The thermoregulatory system utilizes various mechanisms of heat flow to effect heat loss from the body. Highly effective mechanisms for dissipating heat include sweating and panting (or elevated respiratory volume), which exploit the significant heat loss associated with the evaporation of water, in addition to convective heat loss. The cardiovascular system has a critical role in thermoregulation, with blood flow being used as a means for heat transfer from sites of heat production within the body core to areas where dissipation of heat can occur, primarily skin and the respiratory tract (Hodgson et al., 1993).

Mechanisms of evaporative heat loss

The principal physiologic thermoregulatory mechanisms that utilize the vaporization of water from the body surface are panting or increased respiratory volume and sweating. Hominoidae, including humans, and Equidae (horses, mules, donkeys, etc.) are the only species that depend on sweating as the primary mechanism for thermoregulation, whereas sheep, dog, and pig rely much more on respiratory heat loss (McLean, 1973).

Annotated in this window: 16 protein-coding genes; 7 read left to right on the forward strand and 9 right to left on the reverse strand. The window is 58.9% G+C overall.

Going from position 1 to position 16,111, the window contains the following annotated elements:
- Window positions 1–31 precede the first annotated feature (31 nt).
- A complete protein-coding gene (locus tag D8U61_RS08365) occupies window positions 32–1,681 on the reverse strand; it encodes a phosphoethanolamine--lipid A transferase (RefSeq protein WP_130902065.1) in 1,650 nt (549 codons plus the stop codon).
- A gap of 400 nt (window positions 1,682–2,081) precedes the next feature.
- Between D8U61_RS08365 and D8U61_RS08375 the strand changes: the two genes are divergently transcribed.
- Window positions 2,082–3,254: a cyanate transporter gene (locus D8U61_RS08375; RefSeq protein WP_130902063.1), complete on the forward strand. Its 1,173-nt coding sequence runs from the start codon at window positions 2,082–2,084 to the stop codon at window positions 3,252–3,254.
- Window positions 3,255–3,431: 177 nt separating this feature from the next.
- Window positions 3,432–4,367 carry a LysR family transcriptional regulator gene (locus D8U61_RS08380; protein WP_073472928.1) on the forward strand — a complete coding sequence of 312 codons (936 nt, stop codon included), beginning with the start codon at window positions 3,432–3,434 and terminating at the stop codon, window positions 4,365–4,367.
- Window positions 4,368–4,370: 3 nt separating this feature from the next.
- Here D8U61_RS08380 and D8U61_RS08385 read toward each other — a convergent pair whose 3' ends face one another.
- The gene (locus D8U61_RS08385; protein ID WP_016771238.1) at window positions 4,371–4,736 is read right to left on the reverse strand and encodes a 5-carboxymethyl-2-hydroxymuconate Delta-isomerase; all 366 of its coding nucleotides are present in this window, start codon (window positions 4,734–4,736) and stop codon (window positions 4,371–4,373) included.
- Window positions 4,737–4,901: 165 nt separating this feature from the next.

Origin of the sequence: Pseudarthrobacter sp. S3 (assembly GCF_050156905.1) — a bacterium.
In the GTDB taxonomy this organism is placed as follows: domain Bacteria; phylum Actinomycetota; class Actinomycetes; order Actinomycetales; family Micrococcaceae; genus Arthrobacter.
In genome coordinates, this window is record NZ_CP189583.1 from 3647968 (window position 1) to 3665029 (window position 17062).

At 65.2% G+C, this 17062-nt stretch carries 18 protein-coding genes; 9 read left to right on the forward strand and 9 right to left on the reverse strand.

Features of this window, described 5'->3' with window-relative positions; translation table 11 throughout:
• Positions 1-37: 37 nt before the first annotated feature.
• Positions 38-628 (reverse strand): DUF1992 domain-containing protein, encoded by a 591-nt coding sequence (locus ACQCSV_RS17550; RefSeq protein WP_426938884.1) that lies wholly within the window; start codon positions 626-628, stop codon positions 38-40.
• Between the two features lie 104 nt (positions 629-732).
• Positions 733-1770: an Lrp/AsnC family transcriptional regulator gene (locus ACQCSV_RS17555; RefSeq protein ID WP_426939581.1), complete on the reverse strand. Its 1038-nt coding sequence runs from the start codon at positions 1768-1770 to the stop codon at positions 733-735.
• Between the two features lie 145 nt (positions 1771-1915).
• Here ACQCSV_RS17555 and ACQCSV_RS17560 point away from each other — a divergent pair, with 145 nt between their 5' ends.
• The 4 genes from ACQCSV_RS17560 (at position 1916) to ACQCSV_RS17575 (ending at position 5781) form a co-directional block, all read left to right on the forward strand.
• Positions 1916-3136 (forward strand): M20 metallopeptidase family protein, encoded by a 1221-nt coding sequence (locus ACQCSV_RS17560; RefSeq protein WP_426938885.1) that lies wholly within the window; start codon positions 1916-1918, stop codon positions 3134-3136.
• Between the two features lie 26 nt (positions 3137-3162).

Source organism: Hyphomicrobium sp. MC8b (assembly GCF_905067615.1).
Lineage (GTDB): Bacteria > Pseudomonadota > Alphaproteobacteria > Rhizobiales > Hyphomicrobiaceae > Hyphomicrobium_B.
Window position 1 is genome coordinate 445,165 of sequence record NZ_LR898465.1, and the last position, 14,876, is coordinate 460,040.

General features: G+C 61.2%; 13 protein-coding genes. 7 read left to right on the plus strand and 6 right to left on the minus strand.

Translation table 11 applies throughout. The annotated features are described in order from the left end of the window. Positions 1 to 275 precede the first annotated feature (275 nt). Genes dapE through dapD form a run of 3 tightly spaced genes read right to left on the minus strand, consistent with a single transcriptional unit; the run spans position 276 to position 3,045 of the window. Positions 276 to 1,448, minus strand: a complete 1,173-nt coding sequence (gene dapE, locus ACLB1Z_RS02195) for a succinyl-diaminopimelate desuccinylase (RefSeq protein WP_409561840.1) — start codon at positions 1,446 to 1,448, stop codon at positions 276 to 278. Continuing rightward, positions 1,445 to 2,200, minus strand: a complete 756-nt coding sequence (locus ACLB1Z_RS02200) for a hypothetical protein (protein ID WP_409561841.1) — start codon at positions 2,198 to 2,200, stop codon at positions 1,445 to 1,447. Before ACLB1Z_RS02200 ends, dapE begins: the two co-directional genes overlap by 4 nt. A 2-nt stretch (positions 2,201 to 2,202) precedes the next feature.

Panting or increased respiratory volume has advantages over sweating in that its efficiency is not limited by the hair coat, which can insulate the animal against both radiant heat and the effects of cold, as well as reducing fluid and electrolyte losses in sweat. However, disadvantages of panting exist, particularly during exercise, when there is competition between the need for appropriate gaseous exchange and optimum evaporative heat loss (Ingram, 1975).

Humans versus horses

Sweating is the most important means of heat loss in humans, with respiratory heat loss accounting for only 11% of total heat loss in a thermoneutral environment. This percentage increases with rising core temperature (Åstrand and Rodahl, 1979).